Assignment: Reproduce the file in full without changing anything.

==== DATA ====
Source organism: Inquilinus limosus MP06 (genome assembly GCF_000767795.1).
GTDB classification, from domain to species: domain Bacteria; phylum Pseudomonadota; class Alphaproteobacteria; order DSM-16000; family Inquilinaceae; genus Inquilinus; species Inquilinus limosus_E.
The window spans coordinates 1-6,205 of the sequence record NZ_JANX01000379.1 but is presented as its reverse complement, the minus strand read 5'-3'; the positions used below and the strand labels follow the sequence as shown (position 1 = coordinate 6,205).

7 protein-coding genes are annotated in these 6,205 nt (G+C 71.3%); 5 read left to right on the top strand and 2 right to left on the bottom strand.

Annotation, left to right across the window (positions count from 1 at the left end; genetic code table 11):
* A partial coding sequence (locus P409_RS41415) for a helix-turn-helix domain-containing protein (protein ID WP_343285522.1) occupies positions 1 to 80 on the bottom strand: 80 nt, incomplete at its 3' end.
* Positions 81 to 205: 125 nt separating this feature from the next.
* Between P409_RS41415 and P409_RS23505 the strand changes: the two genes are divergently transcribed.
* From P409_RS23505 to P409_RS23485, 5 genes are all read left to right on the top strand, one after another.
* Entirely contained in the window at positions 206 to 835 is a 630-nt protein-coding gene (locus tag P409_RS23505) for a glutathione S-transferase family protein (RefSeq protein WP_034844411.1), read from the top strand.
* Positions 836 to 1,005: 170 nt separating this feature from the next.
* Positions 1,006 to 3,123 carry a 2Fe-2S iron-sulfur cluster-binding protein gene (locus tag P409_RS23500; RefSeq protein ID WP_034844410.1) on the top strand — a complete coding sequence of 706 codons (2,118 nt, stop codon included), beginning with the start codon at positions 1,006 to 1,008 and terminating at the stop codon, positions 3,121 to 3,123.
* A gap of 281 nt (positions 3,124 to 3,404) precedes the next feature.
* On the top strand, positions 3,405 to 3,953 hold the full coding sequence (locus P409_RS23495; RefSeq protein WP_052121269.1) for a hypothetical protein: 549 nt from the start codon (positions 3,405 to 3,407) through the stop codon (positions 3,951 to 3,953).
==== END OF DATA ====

Source organism: Inquilinus limosus MP06 (genome assembly GCF_000767795.1).
GTDB classification, from domain to species: domain Bacteria; phylum Pseudomonadota; class Alphaproteobacteria; order DSM-16000; family Inquilinaceae; genus Inquilinus; species Inquilinus limosus_E.
The window spans coordinates 1-6,205 of the sequence record NZ_JANX01000379.1 but is presented as its reverse complement, the minus strand read 5'-3'; the positions used below and the strand labels follow the sequence as shown (position 1 = coordinate 6,205).

7 protein-coding genes are annotated in these 6,205 nt (G+C 71.3%); 5 read left to right on the top strand and 2 right to left on the bottom strand.

Annotation, left to right across the window (positions count from 1 at the left end; genetic code table 11):
* A partial coding sequence (locus P409_RS41415) for a helix-turn-helix domain-containing protein (protein ID WP_343285522.1) occupies positions 1 to 80 on the bottom strand: 80 nt, incomplete at its 3' end.
* Positions 81 to 205: 125 nt separating this feature from the next.
* Between P409_RS41415 and P409_RS23505 the strand changes: the two genes are divergently transcribed.
* From P409_RS23505 to P409_RS23485, 5 genes are all read left to right on the top strand, one after another.
* Entirely contained in the window at positions 206 to 835 is a 630-nt protein-coding gene (locus tag P409_RS23505) for a glutathione S-transferase family protein (RefSeq protein WP_034844411.1), read from the top strand.
* Positions 836 to 1,005: 170 nt separating this feature from the next.
* Positions 1,006 to 3,123 carry a 2Fe-2S iron-sulfur cluster-binding protein gene (locus tag P409_RS23500; RefSeq protein ID WP_034844410.1) on the top strand — a complete coding sequence of 706 codons (2,118 nt, stop codon included), beginning with the start codon at positions 1,006 to 1,008 and terminating at the stop codon, positions 3,121 to 3,123.
* A gap of 281 nt (positions 3,124 to 3,404) precedes the next feature.
* On the top strand, positions 3,405 to 3,953 hold the full coding sequence (locus P409_RS23495; RefSeq protein WP_052121269.1) for a hypothetical protein: 549 nt from the start codon (positions 3,405 to 3,407) through the stop codon (positions 3,951 to 3,953).